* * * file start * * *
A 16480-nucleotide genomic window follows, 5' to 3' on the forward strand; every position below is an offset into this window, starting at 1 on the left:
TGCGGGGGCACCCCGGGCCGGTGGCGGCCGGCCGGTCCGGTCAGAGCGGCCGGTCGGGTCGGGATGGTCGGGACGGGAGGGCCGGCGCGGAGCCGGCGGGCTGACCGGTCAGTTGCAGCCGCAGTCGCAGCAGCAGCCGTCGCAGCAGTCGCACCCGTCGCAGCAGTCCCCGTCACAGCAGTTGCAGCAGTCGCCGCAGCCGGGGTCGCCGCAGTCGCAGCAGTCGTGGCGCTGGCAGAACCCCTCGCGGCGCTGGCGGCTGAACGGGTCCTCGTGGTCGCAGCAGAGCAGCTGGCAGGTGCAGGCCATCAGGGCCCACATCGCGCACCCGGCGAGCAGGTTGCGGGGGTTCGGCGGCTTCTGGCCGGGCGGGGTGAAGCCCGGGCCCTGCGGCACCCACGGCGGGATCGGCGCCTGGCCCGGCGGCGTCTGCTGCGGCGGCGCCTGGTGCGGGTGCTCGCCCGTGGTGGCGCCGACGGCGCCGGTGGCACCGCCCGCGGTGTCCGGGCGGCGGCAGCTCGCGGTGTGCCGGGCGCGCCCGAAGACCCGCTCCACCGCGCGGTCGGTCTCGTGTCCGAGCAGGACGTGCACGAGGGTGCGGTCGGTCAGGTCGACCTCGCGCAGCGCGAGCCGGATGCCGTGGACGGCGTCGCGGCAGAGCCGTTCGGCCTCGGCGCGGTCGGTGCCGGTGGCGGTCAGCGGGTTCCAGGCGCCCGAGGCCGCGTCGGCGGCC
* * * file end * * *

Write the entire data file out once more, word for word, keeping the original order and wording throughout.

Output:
A 16480-nucleotide genomic window follows, 5' to 3' on the forward strand; every position below is an offset into this window, starting at 1 on the left:
TGCGGGGGCACCCCGGGCCGGTGGCGGCCGGCCGGTCCGGTCAGAGCGGCCGGTCGGGTCGGGATGGTCGGGACGGGAGGGCCGGCGCGGAGCCGGCGGGCTGACCGGTCAGTTGCAGCCGCAGTCGCAGCAGCAGCCGTCGCAGCAGTCGCACCCGTCGCAGCAGTCCCCGTCACAGCAGTTGCAGCAGTCGCCGCAGCCGGGGTCGCCGCAGTCGCAGCAGTCGTGGCGCTGGCAGAACCCCTCGCGGCGCTGGCGGCTGAACGGGTCCTCGTGGTCGCAGCAGAGCAGCTGGCAGGTGCAGGCCATCAGGGCCCACATCGCGCACCCGGCGAGCAGGTTGCGGGGGTTCGGCGGCTTCTGGCCGGGCGGGGTGAAGCCCGGGCCCTGCGGCACCCACGGCGGGATCGGCGCCTGGCCCGGCGGCGTCTGCTGCGGCGGCGCCTGGTGCGGGTGCTCGCCCGTGGTGGCGCCGACGGCGCCGGTGGCACCGCCCGCGGTGTCCGGGCGGCGGCAGCTCGCGGTGTGCCGGGCGCGCCCGAAGACCCGCTCCACCGCGCGGTCGGTCTCGTGTCCGAGCAGGACGTGCACGAGGGTGCGGTCGGTCAGGTCGACCTCGCGCAGCGCGAGCCGGATGCCGTGGACGGCGTCGCGGCAGAGCCGTTCGGCCTCGGCGCGGTCGGTGCCGGTGGCGGTCAGCGGGTTCCAGGCGCCCGAGGCCGCGTCGGCGGCC